Resolving a Cross-Cultural Misunderstanding
Building Bridges - Unit II
- Africa, Asia, Central America and Mexico, Eastern Europe and Central Asia, North Africa and the Middle East, Pacific Islands, South America, The Caribbean, Afghanistan, Zimbabwe
- Grades 6-8, Grades 9-12
- Cross-Cultural Understanding
Students will try to resolve a cross-cultural misunderstanding in a constructive manner.
Note: To give students additional experience in resolving cross-cultural misunderstandings, use Voices From the Field, also available online. Have students read "Cross-Cultural Dialogue," by Roz Wollmering, and follow up with the lessons plan for that story.
Quote for Thought: Expect to feel embarrassed, foolish, and sometimes inadequate. It's all part of the experience. These trying times are what we eloquently call "adjustment." They're difficult, natural, and useful.
—Returned Peace Corps Volunteer, Kenya.
- Students will understand that cross-cultural misunderstandings are common occurrences.
- Students will identify a solution to a cross-cultural misunderstanding.
- Tell students that they will now read about the way in which individuals in the Dominican Republic misunderstood an American Peace Corps Volunteer who was doing something that in the United States is perfectly normal.
- Give students a copy of Worksheet #8, Jogging Alone. (The anecdote describes an incident involving a Peace Corps Volunteer, who had one way of looking at a situation, and her neighbors, who interpreted the situation differently.) Ask students to read the Peace Corps Volunteer's account. Ask them to think about how they might solve the dilemma as they read. Then ask students to work in pairs to respond to the questions on the worksheet.
- When students have had sufficient time for discussion, elicit responses to each question. Allow time for differing responses to be considered.
- Ask each of the students to pretend they were the Peace Corps Volunteer in the jogging incident. Have each student (in the role of a Peace Corps Volunteer) write a letter home to a parent describing the incident and how it was resolved.
- Provide students with a checklist of what to include before they begin writing their letters. Have students exchange the first draft of their letters with another student for peer review and feedback. (The review and feedback should be based on the criteria in the checklist.) Then have students revise and polish their letters.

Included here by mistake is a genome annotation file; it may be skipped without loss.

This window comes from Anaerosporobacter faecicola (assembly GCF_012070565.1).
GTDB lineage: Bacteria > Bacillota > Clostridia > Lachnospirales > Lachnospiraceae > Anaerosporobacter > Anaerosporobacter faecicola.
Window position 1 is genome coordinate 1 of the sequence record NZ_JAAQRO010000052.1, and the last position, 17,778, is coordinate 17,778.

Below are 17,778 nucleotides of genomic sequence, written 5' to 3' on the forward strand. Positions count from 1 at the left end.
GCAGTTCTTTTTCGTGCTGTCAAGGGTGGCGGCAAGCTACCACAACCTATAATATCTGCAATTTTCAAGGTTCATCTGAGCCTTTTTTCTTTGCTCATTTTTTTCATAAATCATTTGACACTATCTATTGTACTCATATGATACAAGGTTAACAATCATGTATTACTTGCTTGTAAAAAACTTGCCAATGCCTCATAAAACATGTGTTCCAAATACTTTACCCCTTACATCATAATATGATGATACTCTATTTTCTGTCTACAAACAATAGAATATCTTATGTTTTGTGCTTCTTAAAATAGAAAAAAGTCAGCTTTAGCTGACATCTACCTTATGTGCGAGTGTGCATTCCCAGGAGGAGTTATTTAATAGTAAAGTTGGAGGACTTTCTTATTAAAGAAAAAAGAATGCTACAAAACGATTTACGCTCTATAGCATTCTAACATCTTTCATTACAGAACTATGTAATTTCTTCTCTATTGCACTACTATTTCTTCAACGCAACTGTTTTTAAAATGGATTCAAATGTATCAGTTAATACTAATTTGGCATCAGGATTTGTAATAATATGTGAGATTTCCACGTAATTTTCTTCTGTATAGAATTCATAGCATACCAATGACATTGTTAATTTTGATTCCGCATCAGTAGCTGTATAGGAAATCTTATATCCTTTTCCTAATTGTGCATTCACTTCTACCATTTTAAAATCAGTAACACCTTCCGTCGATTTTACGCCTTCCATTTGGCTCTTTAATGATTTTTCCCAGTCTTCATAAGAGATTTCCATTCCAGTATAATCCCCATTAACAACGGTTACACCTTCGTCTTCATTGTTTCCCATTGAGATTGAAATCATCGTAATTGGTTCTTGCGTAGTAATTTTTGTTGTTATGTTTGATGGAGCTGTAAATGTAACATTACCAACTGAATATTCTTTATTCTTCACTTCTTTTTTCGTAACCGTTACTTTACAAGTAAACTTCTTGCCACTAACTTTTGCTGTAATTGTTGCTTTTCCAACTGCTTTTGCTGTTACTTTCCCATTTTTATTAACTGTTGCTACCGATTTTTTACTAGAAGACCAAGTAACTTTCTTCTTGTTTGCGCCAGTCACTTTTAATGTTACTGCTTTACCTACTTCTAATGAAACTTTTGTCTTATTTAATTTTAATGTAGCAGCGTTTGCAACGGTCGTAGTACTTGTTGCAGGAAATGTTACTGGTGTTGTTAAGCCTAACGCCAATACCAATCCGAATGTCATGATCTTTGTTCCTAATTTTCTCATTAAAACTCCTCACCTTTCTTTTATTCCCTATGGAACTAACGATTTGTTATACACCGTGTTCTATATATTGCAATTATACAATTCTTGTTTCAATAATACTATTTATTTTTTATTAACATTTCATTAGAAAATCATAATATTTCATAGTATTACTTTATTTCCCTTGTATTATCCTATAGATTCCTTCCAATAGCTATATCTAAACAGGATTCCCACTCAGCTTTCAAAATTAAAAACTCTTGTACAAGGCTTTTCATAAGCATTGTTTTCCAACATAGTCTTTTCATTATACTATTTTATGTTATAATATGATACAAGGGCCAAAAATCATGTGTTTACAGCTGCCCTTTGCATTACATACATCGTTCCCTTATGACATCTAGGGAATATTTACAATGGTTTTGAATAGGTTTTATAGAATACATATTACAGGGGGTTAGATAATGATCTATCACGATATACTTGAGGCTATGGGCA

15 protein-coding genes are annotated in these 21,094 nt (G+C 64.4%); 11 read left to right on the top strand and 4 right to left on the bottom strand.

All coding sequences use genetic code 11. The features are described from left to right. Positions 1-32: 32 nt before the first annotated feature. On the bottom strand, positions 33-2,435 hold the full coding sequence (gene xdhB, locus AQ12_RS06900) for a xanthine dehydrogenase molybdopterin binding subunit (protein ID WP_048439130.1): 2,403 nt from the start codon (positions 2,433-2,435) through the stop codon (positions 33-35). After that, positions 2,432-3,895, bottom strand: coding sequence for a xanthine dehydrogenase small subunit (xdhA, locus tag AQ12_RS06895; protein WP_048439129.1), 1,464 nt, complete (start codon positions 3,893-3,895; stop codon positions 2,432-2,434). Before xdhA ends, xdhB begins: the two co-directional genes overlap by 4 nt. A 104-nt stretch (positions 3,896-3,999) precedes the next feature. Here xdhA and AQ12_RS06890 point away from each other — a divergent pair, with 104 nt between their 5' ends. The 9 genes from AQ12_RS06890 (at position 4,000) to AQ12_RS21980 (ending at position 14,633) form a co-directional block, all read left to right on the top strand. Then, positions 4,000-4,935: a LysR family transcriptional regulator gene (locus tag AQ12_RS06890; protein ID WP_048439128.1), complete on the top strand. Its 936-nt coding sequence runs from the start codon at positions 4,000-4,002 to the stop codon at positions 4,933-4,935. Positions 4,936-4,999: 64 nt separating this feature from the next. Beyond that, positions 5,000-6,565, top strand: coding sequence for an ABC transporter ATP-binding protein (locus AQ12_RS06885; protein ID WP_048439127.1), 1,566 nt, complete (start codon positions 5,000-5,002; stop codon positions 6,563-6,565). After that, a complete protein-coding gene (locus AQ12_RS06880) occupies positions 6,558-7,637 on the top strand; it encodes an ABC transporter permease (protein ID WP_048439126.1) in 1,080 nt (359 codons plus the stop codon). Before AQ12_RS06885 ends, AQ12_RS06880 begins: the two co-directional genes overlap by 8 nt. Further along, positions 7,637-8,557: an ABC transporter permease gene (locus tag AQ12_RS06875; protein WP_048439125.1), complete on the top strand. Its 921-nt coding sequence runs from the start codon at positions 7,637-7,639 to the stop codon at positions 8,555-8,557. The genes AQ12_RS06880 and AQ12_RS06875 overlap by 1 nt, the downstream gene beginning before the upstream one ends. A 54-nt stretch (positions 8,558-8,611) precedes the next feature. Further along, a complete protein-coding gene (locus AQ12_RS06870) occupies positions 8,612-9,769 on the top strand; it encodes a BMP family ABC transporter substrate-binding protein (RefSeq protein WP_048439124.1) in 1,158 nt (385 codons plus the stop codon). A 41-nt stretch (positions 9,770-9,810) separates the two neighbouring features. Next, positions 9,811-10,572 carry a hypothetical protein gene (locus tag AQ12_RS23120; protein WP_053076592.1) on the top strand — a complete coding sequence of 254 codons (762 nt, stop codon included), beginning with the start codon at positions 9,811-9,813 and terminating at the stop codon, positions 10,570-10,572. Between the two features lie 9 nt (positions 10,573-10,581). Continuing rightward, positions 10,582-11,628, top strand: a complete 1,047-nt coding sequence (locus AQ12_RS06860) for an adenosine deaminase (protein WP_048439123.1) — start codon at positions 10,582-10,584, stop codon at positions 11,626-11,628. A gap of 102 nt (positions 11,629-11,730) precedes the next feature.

- Have students share their letters with a new partner. Then ask for volunteers to read their letters to the class.
- Students have just had practice in trying to see the world from another culture's point of view. Ask them in what ways developing this skill might lead to greater understanding right in their own school.
Frameworks & Standards
- It's easy to misinterpret things people do in a cross-cultural setting. To keep from misunderstanding the behavior of others, you have to try to see the world from their point of view, not yours.
- How can I learn to see things from another culture's point of view? Why is this important?
- If you did develop this skill, how could it lead to greater harmony and understanding right here in our own school?
Help your class develop a project to foster better understanding and communication among the students in your school. Conduct a survey to determine what communication difficulties, if any, exist among students of different cultural backgrounds within your school. Invite students to devise ways to resolve these difficulties. Examples:
- Students facilitate a cross-cultural communications workshop with the help of interested teachers and community members.
- Students role-play a cross-cultural misunderstanding and its thoughtful resolution at a school assembly.